Mysticism is dangerous. But first, you ask, what is mysticism? There are lots of definitions. My personal favorite, by the 20-Century British writer on the subject Evelyn Underhill, is “mysticism is first-person religion.” To paraphrase the rationalist Thomas Paine, Revelation is only for the person who received it. For everyone else it is mere hearsay. Yet at least the three Abrahamic religions are based on revelations to others. We “believers” are simply taking their experiences on faith. Our religions are thus third-person affairs. Think of the Black hymn “Where you there when they crucified our Lord?” Nope. And neither were you. “Where you there when they laid Him in the ground (cave)?” Ditto. Or how about “Where you there when He rose up to the Sky?” I rest my case. None of us was there. It’s all hearsay—hearsay which some of us choose to believe.
So let’s talk a bit about mysticism and why it’s dangerous. Saul of Tarsus, a self-admitted Pharisee of the Pharisees, had been deputized by the Chief Priest in Jerusalem to arrest Christians in Damascus. On the way there, he heard the voice of the dead Jesus asking why he, Saul, was persecuting him, Jesus. The latter went on to say that Saul was on the wrong side of history and implied that he should get with the program. To underscore the point, Saul was struck blind for three days. As a result, Saul became St. Paul, the major founder of Christianity. Now that’s first-person religion.
So mysticism is dangerous, to begin with, because it can turn your world upside down, create a new you in you, change your values, affiliations, even your religion. Secondly, it can get you killed. Besides Socrates, Jesus, St. Paul, and more recently the Bab, the co-creator of the Baha’i Faith, I think of the Persian Sufi Al-Hallaj, who made the mistake of uttering while in an ecstatic state, “Ana al-hak!”; “I am the Truth.” Now since “Truth” is one of the 99 Beautiful Names of Allah, he basically said, “I am God!” If you want to get yourself martyred in the Islamic community, that’s not a bad place to start, even today.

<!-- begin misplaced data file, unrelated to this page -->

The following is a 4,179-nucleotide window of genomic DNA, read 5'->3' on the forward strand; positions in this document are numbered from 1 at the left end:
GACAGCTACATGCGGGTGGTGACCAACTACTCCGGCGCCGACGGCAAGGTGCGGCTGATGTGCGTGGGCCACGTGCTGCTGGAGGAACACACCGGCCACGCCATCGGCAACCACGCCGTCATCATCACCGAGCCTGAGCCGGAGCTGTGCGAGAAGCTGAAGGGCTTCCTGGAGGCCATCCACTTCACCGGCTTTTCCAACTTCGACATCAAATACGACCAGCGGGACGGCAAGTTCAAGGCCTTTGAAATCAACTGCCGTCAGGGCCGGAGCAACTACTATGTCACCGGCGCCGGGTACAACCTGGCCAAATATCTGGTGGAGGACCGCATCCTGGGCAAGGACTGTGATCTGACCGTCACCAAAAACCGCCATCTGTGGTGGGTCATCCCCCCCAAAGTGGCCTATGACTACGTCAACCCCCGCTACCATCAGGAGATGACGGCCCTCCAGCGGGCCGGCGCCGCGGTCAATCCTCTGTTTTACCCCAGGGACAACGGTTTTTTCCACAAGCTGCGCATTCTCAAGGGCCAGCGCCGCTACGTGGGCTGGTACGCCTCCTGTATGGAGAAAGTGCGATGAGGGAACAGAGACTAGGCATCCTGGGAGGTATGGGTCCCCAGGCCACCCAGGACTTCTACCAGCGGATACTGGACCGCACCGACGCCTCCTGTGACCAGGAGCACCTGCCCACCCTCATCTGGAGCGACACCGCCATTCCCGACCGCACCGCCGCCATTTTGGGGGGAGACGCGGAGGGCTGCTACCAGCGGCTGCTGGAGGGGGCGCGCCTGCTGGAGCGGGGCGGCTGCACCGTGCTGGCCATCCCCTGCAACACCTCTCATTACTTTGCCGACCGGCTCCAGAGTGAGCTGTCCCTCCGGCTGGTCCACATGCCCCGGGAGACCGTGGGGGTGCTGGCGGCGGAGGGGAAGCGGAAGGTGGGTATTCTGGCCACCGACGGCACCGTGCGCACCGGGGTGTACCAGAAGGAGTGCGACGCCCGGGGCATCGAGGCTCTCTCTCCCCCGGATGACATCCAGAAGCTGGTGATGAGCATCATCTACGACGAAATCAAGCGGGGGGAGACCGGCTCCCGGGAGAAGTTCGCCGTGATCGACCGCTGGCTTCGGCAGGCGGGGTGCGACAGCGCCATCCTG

Finally, mysticism is dangerous because the guardians of formal religions just hate it when you go direct. I mean, religions espouse the wholesale approach, while mysticism is frighteningly retail. “Why does one need Sufism?” A well-dressed female Algerian doctor asked Cedar and me on the Tangier-to-Rabat Express. “Muhammad’s sunnah [the rules and regs of traditional Sunni Islam] contains everything a person needs to obey the will of God.” Well, maybe. But maybe not. To paraphrase Robin Meyers’ main point in Freeing Jesus from the Church, the Sermon on the Mount is all about behavior, while the Nicene Creed is all about belief. To behave differently, as Saul showed us, requires transformative first-person experience, not conventional group belief in someone else’s. But remember: If you agree with me and start seeking out the former, watch your back. History clearly shows that mysticism is nothing if not dangerous.